Breathe Deep: If You Want Change, You Have to Fight For It

It is always a good idea to put the spotlight on local problems, like air pollution and road regulation problems, especially when Tbilisians are spending a lot of their time stuck in traffic these days. Even individual citizens have been motivated to take up the fight to make changes for the better. One such individual is Ukrainian-born Daria Kholodilina, who now lives in Georgia, and who genuinely cares about the local environment enough to act. On December 23, Kholodilina brought together local green initiatives, NGOs and active citizens at ‘Tbilisi’s Way Out of Pollution and Hibernation’ meeting to talk about traffic problems, urbanization, nature protection, air pollution, recycling and the environment.

“I am really in love with Georgia but to be honest there are some major problems and the longer I live here, the more problems I see. However, I want to live here and I want to create a better environment for future generations,” Kholodilina told Georgia Today. “I discovered various organizations and NGOs who are fighting against this injustice, and the idea came up to organize an open platform where they could get to know each other, discuss the situation in the country, talk about their projects and maybe create some new ones,” she added.

Georgian Young Greens, Guerrilla Gardening Tbilisi, Green Gift, Friendly Roads, City Institute Georgia and other NGOs are occupied in different fields but it turned out that the sphere of their interests are crossed and related: with the ultimate aim of bettering Tbilisi’s environment.

Yet another large evening jam in Tbilisi encouraged the audience to open their meeting with the issue of traffic problems. Despite the fact that today it is also a hot topic for the Government of Georgia, there is still a lot to be done. “The decision to ban the registration of right-hand cars in Georgia is a great initiate because today it creates many dangerous situations on the road,” said Gela Kvashilava, Member of Advisory Board at Eastern Alliance for Safe and Sustainable Transport. “There is no other country in the world which has both left and right-hand cars. It is like having two national currencies- ridiculous!”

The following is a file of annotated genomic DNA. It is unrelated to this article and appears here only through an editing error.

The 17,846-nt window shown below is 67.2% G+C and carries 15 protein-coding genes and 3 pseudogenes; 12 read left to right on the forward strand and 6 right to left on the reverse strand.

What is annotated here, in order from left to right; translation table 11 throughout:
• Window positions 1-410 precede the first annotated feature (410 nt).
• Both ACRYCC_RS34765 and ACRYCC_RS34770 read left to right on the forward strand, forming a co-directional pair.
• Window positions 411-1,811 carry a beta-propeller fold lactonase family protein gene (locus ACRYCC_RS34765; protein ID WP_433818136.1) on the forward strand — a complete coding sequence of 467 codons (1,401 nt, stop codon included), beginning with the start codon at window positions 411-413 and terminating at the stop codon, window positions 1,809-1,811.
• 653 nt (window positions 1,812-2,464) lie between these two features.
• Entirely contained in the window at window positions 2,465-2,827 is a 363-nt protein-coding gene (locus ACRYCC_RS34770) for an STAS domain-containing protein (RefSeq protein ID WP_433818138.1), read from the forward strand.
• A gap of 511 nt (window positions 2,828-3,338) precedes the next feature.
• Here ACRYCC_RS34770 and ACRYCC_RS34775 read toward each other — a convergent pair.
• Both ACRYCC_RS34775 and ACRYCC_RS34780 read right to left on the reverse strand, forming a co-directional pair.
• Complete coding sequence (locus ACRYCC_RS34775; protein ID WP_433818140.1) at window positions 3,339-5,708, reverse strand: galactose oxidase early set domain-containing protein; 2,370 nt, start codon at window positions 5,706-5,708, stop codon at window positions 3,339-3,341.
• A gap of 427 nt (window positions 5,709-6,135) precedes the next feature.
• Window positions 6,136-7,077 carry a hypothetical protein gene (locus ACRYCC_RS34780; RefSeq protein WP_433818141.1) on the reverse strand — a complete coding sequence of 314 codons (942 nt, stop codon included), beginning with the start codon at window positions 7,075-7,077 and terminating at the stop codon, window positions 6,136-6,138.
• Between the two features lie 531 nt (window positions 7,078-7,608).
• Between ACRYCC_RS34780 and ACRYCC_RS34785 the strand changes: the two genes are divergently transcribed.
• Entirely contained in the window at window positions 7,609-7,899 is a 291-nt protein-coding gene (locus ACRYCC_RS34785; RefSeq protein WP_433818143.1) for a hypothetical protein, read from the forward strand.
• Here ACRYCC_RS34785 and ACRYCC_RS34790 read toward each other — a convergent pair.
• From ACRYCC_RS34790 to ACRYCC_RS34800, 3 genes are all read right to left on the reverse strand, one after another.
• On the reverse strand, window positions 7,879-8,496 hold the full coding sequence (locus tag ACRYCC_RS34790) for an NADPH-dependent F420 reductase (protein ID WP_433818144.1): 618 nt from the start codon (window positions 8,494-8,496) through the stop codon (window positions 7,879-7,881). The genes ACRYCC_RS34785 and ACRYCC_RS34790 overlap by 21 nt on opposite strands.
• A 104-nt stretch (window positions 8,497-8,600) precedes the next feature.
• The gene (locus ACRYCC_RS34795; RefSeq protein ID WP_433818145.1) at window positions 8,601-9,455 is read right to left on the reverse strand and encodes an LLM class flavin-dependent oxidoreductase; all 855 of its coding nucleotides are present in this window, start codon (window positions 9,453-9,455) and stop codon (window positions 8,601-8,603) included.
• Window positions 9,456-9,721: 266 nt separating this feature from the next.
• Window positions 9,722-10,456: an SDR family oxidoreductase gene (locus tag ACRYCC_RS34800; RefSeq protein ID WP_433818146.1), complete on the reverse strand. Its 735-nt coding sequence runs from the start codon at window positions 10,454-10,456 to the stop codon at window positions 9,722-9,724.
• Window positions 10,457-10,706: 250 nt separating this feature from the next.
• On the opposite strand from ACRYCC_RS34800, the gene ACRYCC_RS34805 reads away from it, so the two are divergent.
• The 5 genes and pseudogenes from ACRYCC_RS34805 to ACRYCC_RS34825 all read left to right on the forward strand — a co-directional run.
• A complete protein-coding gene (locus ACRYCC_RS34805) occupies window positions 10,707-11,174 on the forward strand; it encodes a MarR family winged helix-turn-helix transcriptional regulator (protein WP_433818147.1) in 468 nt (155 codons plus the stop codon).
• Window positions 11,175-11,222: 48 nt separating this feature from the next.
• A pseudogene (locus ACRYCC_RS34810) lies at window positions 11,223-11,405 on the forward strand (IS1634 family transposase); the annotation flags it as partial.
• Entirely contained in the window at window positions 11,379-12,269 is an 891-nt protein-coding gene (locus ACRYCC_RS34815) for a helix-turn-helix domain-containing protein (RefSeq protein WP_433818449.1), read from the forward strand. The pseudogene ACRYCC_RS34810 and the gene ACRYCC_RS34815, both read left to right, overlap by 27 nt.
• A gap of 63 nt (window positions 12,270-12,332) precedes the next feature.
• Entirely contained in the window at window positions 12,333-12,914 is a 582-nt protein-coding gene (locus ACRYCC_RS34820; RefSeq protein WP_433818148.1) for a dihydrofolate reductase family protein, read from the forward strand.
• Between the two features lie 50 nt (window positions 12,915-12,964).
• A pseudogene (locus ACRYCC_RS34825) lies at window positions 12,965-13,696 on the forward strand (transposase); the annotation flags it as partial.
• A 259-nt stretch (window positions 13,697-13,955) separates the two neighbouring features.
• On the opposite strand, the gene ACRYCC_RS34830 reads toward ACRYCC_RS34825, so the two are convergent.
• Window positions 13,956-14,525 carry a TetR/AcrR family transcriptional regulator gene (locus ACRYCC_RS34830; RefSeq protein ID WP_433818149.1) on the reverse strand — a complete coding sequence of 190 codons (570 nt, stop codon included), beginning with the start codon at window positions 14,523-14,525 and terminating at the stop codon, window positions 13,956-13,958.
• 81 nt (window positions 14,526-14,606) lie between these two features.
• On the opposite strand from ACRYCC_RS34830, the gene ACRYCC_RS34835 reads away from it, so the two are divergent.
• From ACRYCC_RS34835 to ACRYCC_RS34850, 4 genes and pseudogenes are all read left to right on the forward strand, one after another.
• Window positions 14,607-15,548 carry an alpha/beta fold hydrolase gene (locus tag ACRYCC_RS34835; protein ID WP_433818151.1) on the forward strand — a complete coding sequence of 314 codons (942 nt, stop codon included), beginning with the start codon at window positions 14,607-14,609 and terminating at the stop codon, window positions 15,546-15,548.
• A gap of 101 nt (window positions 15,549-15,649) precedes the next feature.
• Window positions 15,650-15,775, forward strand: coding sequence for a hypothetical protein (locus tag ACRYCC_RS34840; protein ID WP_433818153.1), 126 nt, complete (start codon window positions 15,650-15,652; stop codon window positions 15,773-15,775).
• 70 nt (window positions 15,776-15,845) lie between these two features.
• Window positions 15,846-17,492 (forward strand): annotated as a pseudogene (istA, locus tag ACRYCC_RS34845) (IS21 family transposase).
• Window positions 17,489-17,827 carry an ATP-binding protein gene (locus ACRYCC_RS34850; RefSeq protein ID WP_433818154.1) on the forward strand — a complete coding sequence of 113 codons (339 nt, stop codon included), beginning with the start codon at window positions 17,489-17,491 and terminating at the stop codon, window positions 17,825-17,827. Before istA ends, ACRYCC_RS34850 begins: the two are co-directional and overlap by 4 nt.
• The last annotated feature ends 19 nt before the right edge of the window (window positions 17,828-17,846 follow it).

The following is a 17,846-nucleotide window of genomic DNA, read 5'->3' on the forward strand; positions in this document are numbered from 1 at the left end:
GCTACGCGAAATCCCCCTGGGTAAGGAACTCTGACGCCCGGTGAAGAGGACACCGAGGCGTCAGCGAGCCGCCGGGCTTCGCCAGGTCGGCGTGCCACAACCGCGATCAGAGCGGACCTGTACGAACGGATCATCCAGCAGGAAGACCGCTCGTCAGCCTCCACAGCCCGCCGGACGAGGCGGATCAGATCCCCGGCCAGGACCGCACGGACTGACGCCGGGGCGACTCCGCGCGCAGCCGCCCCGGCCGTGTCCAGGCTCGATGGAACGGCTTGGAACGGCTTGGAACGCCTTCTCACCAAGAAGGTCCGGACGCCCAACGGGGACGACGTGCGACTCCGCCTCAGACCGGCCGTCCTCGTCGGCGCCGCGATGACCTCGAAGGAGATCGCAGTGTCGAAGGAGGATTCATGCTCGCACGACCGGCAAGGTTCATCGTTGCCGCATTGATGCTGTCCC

Another issue high on the list of dislikes is the trucks travelling through the capital; too large for the narrow streets and often old and producing heavy pollution.

Bicycle lanes are on the wish lists of many meeting participants. Representatives of Guerrilla Gardening Tbilisi said that one bicycle line would be constructed in 2016, though this is far from enough to satisfy the growing number of cyclists in Tbilisi.

“It is a myth that moving by bicycle in the city is impossible due to Tbilisi’s landscape,” said Mamuka Salukvadze, the Director-General of City Institute Georgia. “But it is true that today it is really dangerous to travel by bike- and that’s why we are working on a plan for Tbilisi’s urbanization on which bikeways will be a definite feature.”

City Institute Georgia is a German-Georgian organization which recently won the Government’s tender to create a Master Plan for Tbilisi’s urbanization. According to Salukvadze, the Master Plan will raise new building construction issues, especially in the old city; the creation of alternative transport like trams, which can function not only in Tbilisi but also connect important surrounding towns, for example, Rustavi-Tbilisi-Mtskheta; and much more. The first results of work on the Master Plan will be officially presented in January 2016.

Salukvadze believes that the Plan will not only be able to liberate the city from the large number of transport means, but also improve the environment. Nevertheless, city improvement projects always require the active involvement of citizens. “I used to work in Tbilisi City Hall,” he said. “It was quite challenging to deliver my message to the heads, which is why we need a greater force outside- active citizens who want to protect their city.”

There is a lot to fight for. It was recently reported that the controversial Budapest Hotel construction in Vake Park has been approved and is to start on December 27. Guerrilla Gardening Tbilisi, who has fought alongside active citizens for three years to prevent the construction and preserve the park, will gather once again at Vake Park on December 27 at 3pm to protect one of the main green areas in Tbilisi. Fancy joining them?

Eka Karsaulidze

24 December 2015 19:28